Nitric Oxide boosters are some of the most common ingredients you can usually find in a pre-workout mix. They are usually composed of L-arginine, L-citrulline, and L-norvaline. These chemicals can enhance the blood flow to the muscles, resulting in a feeling of having pumped muscles that everyone likes to see. 

One thing that these are common in is beetroot juice. They also have nitric oxide boosters, and they are a good alternative for pre-workouts if you’re looking for one.

Creatine

Another common ingredient in pre-workouts is creatine. In fact, creatine can be categorized as another pre-workout in and of itself because there are brands and products focused entirely on creatine. So what is creatine, and why is it so popular? Creatine is a naturally-produced chemical generated inside your skeletal muscles that increases energy production and muscle strength.

As mentioned earlier, it is a common ingredient in pre-workouts and is also a standalone food supplement. It’s particularly popular among bodybuilders and power athletes because of what it gives to the consumer. Not only that, but researchers also suggest that an increased amount of creatine inside the body can help people improve their muscular strength, decreased recovery times, and enhanced workout performance.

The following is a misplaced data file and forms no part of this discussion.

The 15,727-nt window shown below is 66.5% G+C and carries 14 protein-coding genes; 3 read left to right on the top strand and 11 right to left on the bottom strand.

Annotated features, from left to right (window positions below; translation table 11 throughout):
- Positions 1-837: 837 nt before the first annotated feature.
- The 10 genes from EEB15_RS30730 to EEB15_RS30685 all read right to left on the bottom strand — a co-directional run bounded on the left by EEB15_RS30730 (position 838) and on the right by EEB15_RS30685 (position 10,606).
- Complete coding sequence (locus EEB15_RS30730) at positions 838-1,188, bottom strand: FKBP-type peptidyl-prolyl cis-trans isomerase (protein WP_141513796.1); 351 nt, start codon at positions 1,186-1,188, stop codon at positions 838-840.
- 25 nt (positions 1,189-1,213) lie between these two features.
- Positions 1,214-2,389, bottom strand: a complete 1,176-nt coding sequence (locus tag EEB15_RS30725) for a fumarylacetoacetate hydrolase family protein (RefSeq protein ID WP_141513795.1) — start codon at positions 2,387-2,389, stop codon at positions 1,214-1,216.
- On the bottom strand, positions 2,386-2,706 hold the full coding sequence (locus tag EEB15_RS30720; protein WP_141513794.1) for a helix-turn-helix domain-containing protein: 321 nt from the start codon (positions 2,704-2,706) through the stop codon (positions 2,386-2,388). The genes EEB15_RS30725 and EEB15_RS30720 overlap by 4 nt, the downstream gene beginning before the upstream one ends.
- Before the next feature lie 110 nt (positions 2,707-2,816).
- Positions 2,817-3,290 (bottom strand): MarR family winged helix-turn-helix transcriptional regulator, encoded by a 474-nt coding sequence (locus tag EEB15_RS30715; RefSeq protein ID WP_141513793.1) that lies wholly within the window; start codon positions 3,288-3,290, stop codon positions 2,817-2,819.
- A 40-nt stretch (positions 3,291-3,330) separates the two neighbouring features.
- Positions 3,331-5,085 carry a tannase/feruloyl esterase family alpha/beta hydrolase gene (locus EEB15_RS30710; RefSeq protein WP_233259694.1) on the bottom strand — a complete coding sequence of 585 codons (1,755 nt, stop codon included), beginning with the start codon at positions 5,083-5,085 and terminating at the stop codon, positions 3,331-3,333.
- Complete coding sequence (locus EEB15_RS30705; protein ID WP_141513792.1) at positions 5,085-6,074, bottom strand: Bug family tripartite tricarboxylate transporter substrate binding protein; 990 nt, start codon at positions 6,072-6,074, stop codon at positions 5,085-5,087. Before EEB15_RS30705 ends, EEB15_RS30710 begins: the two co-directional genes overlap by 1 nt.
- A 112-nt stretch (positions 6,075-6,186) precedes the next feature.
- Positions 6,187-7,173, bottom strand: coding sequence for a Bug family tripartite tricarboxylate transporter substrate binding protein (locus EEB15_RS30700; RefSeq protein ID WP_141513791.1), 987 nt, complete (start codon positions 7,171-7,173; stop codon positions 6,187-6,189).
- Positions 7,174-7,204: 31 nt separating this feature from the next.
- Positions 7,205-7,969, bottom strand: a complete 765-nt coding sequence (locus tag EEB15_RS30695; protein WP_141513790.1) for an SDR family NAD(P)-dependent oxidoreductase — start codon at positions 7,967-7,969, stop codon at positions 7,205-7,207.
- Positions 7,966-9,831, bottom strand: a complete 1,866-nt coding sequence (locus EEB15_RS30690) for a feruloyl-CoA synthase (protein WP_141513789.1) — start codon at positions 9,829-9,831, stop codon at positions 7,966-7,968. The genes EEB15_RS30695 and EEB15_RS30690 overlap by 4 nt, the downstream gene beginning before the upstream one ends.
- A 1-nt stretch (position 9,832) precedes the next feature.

So Should You Take Pre-workout Supplements?

If you’re a recreational fitness lover or just a casual person being health conscious, then you  probably shouldn’t be taking pre-workouts. Incorporating pre-workouts should be taken into complete consideration. This is because they also have their side effects when taking them. One of the most common downsides of taking them is allergies.

If you want foods that can help you with your fitness, then there are other natural products you should probably try first before getting into pre-workouts like beet juice, matcha, coffee, and whole-food proteins. These are natural exercise enhancers without the risks. In fact, if you feel that you need to incorporate pre-workouts in your fitness routine, don’t. You don’t need pre-workouts to have an efficient and effective workout.

But, if you feel that you lack the effectiveness of your workout or you feel that you need more from your workout routine, then pre-workouts can help you with that. This is especially true if you’re planning to increase your exercise capacity after months of rigorous training. If you do decide to check out the 12 best pre-workout supplements in 2021, it’s important to do your research first. Of course, looking into its reviews on Amazon is not enough. 

You should scan the ingredients used in the formula and look up reviews from several sites. And of course, if you’re still not sure, you can ask your dietician and see if they approve the brand you chose or approve of you getting a pre-workout supplement in the first place.

To Sum it Up

Pre-workouts are helpful; there’s no doubt about that. However, if you feel like you need them to make sure your workout routine is effective. As mentioned before, with the right routine and diet, your workout routine is enough. But if you want more out of your fitness routine, then a pre-workout supplement, or even stenabolic supplements, are a good way to increase your exercise capacity.

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The Rx Review is an independent fitness website, reporting on the Sport of Fitness, functional fitness news, The CrossFit Games, health and diet related information, and also provides reviews on sports performance products.